Harini Nagendra, an ecologist and sustainability professor has written her first fiction The Bangalore Detectives Club, Book One in The Bangalore Detectives Club series. The idea of writing the book came to her while “digging into the archives to uncover the ecological history of Bangalore”. In an interview with IAR’s Sanjitha Rao Chaini, Nagendra speaks of her own roots and how her grandmothers’ personalities contributed to chiselling out Kaveri’s character.
Why The Bangalore Detectives Club and how did the idea of writing this book come to you?
In my day job, as an ecologist and university professor who works on cities, so much of my research has involved digging into the archives to uncover the ecological history of Bangalore. I came across a great deal of rich material unrelated to ecology, which I longed to put into a book somewhere. But as these ideas were churning in the back of my head, the main protagonist – a young woman detective – popped into my head one day in 2007, and demanded that I write a book about her. That’s when I well and truly launched the process of writing.
How long did the process take and what kind of research did you put into it?
The first book took me 14 years from start to completion. My research involved consulting a number of archives, including the Karnataka State archives in Bangalore and Mysore, and the British Library in London; the Mythic Society and the Indian Institute of World Culture in Bangalore where I got some wonderful old maps of the city; old newspapers from digital archives; biographies of people who lived in those times, self-published by their descendants.
I also dug into oral memories from my own family, for instance, from my mother, who told me stories of her grandmother who was born in the late 19th century, or my own grandmother who was born in 1907.
How did you conceptualise the character of Kaveri? Any real-life inspirations?
Kaveri really came into my head and onto the page as a full-blown character of her own, making her fears, hopes, and aspirations, likes and dislikes, and vivid personality very clear to me from the start. But certainly, she draws inspiration from strong women in my own family. For instance, my mother’s grandmother who was from a traditional family, but a herbal doctor who acted as a midwife, never hesitating to go with a stranger in the middle of the night to an unknown home to deliver a baby, or to treat anyone who needed help because of societal restrictions.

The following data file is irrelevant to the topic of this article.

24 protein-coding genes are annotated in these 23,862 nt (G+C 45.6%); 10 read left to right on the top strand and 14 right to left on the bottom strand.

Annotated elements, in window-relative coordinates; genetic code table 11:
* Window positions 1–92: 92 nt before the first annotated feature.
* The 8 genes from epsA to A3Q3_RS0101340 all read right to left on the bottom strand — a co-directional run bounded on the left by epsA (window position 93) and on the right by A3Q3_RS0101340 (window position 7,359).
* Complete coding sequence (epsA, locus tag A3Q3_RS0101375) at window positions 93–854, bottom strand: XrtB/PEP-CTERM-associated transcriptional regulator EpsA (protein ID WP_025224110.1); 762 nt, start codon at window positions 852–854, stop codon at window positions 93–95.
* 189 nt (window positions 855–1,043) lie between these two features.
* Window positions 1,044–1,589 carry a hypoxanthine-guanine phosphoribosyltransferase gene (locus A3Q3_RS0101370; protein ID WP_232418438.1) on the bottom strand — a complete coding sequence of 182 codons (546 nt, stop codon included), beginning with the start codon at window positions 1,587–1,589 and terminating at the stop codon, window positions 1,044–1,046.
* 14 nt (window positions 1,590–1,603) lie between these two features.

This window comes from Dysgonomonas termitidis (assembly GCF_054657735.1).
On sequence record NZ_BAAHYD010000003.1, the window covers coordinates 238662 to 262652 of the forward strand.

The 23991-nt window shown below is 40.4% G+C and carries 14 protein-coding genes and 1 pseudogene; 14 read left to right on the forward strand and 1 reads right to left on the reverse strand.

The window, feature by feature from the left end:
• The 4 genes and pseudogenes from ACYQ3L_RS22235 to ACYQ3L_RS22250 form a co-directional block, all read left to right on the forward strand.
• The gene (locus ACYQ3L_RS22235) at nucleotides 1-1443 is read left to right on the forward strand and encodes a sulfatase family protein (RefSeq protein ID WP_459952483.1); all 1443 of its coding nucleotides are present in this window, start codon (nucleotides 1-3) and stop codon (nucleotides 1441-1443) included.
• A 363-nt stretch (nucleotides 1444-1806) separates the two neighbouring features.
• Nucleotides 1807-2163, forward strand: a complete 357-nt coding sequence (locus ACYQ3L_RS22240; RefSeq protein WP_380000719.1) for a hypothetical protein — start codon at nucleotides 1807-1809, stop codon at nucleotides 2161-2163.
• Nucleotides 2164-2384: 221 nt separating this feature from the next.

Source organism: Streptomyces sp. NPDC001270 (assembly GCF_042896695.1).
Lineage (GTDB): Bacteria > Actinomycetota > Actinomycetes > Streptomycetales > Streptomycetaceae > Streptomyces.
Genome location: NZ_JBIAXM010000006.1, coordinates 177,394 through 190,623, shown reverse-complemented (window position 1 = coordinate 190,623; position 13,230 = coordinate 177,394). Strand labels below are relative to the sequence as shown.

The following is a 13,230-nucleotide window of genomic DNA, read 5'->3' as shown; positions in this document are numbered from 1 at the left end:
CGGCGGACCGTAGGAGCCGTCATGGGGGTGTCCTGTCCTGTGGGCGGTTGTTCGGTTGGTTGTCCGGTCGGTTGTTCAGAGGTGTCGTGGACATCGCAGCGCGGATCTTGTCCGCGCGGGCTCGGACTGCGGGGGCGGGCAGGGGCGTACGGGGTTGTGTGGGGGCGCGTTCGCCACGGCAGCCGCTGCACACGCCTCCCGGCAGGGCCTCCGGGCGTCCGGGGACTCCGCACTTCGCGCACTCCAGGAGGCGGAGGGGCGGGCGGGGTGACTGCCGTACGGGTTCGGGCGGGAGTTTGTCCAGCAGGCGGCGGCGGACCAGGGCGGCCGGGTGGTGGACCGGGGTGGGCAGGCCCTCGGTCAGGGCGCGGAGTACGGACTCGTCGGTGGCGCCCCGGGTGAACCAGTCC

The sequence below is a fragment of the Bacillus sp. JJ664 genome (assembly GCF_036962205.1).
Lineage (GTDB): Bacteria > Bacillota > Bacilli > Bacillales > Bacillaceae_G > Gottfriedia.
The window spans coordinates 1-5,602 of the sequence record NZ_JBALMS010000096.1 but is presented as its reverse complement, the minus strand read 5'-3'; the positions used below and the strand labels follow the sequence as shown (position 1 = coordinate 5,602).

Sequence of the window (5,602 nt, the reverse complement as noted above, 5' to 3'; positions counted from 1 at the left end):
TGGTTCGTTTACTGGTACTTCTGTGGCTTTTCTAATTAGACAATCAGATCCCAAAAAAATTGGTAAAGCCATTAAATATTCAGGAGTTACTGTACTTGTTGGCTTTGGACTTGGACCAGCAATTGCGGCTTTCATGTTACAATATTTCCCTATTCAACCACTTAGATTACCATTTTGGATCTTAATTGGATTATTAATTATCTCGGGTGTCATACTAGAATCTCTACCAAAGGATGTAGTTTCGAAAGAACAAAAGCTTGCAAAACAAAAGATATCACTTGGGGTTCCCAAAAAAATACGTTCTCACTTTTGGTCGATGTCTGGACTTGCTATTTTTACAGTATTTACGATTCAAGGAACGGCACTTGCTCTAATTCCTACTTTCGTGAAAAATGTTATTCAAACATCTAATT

Or my father’s mother, who defied her family and went with her sister to a nearby school when they were young children, demanding that the headmaster teach them too. They were women who raised large families and ran their homes with great attention to detail. But they were also formidable women, forces of nature really, who managed to do achieve a lot despite the constraints in which they were placed.
You have written non-fiction titles such as Nature in The City and Cities and Canopies. Are you working on any non-fiction titles?
Yes, absolutely. Seema Mundoli, my co-author on Cities and Canopies, and I have just completed a children’s non-fiction book, ‘So Many Leaves’, published by Pratham Books. And we are writing a book on water, tentatively titled ‘Shades of Blue: Connecting the Drops in India’s Cities’ for Penguin India, to be published later this year or early next year. It’s an interesting time, working on fiction and non-fiction in parallel.